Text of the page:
Censoring Michelangelo: Nudity in Art

Should the human body in it’s truest form be subject to censorship? What about representations of the human body created through art? 

By Jaina Kelly, Staff Writer

The work of Renaissance artist Michelangelo has been hotly contested over its depictions of nudity. The debate, which is still ongoing today, is steeped in a landscape of long-held religious ideas about sexuality. Jean Sorabella discusses, in an article written for The Met, the implications of Christianity’s dominance in the time leading up to the Middle Ages. The correlation of nudity to impurity historically aligns with religious beliefs about chastity and celibacy. This onslaught of anti-nude propaganda impacted the way that artists and patrons functioned in the creative world, and hence the Medieval times saw less overall interest in nude art forms. In the mid 1400’s however, The Renaissance had come to fruition, and along with it, emerged famed artist, Michelangelo.

In his infamous sculpture piece David, a man stands completely naked with his penis exposed. The nature of David’s position is not ashamed – he stands with one arm bent, glancing off into the distance, without concern for his exposure. Some gaze appreciatively at a raw depiction of the human body and its natural form. Indeed, it seems a privilege to appreciate such a cornerstone of history, with its erection (no pun intended) tracing back to 1500. The sculpture bears tremendous value to our understanding of art and culture. Yet the specific nature of an exposed penis, however representative it may be, still stirs up an array of disapproval for many.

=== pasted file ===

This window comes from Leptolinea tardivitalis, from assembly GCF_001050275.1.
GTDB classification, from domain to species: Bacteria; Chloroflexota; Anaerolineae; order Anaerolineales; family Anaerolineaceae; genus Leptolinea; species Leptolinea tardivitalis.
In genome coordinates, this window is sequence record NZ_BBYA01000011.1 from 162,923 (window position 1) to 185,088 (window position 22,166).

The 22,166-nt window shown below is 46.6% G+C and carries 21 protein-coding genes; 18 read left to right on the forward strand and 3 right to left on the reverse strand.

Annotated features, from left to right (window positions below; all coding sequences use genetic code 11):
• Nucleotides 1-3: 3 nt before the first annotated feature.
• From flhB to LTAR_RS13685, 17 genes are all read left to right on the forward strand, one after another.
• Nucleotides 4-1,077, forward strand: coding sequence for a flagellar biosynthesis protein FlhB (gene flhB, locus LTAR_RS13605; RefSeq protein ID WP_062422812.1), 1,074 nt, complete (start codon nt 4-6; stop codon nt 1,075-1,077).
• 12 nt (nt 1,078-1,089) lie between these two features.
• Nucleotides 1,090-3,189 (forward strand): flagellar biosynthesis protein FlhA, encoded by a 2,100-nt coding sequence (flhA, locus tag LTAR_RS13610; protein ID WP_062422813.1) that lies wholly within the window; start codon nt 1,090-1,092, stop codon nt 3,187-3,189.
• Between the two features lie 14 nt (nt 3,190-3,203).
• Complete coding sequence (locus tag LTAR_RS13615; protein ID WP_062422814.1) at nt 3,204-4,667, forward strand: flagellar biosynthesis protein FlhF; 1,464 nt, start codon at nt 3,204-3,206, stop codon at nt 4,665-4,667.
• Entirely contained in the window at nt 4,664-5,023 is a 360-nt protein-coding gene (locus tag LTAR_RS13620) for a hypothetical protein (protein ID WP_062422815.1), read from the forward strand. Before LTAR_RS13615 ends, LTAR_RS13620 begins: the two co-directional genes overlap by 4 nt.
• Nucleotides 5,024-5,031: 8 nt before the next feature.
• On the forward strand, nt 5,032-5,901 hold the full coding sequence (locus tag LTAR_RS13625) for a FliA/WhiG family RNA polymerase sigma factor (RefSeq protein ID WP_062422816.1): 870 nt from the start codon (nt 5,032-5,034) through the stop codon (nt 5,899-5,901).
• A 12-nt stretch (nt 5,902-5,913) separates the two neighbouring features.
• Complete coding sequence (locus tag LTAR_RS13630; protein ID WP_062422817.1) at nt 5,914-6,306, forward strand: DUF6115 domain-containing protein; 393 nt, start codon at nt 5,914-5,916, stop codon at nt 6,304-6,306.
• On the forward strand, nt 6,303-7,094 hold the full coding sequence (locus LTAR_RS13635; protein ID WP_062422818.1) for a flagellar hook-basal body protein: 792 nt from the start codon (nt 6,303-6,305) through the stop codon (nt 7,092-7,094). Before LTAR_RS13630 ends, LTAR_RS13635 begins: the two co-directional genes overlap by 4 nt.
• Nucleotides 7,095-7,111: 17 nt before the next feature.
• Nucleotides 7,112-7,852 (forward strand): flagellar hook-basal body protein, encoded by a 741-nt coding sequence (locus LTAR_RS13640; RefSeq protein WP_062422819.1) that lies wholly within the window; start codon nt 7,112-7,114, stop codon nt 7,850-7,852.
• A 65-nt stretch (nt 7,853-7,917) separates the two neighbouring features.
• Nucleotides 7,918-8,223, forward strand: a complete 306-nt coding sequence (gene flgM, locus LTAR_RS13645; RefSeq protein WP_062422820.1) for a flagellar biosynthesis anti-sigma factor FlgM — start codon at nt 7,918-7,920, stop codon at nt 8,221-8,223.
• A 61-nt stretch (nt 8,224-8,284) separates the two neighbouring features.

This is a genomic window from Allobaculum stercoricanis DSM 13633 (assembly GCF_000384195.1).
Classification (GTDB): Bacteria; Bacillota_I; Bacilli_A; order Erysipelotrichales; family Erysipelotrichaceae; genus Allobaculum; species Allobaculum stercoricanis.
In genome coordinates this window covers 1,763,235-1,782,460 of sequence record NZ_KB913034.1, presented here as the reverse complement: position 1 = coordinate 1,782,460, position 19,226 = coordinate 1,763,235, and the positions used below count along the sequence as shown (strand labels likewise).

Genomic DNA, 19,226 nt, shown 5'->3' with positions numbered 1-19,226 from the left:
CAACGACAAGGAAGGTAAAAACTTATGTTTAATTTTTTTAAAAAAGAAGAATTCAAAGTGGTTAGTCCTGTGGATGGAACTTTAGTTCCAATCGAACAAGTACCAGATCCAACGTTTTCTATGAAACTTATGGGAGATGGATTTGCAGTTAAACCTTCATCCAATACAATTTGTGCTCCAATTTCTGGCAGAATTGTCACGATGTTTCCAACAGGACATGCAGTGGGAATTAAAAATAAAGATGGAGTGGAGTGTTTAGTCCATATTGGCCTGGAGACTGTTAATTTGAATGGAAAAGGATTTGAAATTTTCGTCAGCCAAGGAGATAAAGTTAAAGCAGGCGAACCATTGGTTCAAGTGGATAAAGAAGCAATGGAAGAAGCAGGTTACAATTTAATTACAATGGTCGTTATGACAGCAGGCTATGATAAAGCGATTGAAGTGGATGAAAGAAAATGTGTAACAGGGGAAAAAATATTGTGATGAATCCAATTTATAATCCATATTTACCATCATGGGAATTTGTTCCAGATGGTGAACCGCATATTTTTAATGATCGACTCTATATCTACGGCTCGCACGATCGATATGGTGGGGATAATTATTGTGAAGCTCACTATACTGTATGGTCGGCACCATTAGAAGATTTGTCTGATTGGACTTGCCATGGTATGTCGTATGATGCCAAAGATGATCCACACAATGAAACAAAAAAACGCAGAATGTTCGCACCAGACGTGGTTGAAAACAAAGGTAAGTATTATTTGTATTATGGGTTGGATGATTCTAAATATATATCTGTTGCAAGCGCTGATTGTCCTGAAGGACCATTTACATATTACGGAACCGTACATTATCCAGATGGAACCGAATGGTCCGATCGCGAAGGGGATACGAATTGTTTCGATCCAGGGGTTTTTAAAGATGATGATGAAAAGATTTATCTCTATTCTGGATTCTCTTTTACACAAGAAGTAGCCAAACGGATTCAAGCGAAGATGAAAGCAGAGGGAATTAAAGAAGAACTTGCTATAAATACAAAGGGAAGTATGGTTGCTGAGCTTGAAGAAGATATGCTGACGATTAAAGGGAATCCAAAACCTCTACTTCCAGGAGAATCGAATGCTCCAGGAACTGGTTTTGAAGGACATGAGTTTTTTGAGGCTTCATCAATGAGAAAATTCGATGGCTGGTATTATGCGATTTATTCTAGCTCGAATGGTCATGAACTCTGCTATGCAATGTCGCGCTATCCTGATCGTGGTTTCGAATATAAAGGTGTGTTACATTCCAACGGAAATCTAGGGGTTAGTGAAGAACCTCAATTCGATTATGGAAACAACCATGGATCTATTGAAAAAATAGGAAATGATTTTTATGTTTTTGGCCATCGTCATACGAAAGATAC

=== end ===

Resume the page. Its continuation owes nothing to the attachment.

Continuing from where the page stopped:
The ongoing debate about art censorship centers on people’s varying understandings of morality. In the States, it’s not uncommon to find Christian father-daughter dances where young women offer a pledge to remain a virgin until marriage. These ideas of ‘purity’ as it relates to sexual behaviour continue to reverberate and influence our understanding of the naked body.

The broader culture of sexuality in our society shapes our tolerance to the naked body as well. Women can’t walk down the street topless without being shamed, gawked at, or harassed. On the contrary, men can go shirtless without a second look. This type of double standard prescribes women’s bodies to be much more sexualized, and this extends to even platonic, non-sexual circumstances, such as breastfeeding. The act of censoring innately natural depictions of the body can fuel unhealthy emotions, like shame or guilt, for simply being what we are.

In the debate about art censorship, it’s important to respect that everyone is entitled to their opinion. We defend what we know, and we believe what we are taught. If we are able to transcend our beliefs however, and to explore other ideas with an open mind, it becomes possible for us, as a society, to attempt to understand the true (and often non-sexual) natural beauty of a naked body. It can be representative of the ultimate state of human truth – considering we enter this world with all body parts bared in our newborn innocence. Perhaps the public’s hazy fear of the naked body could be relinquished if we began practicing appreciation for our beings in their entireties, instead of remaining entrenched in fears of sexuality which religion has thrust upon us for centuries.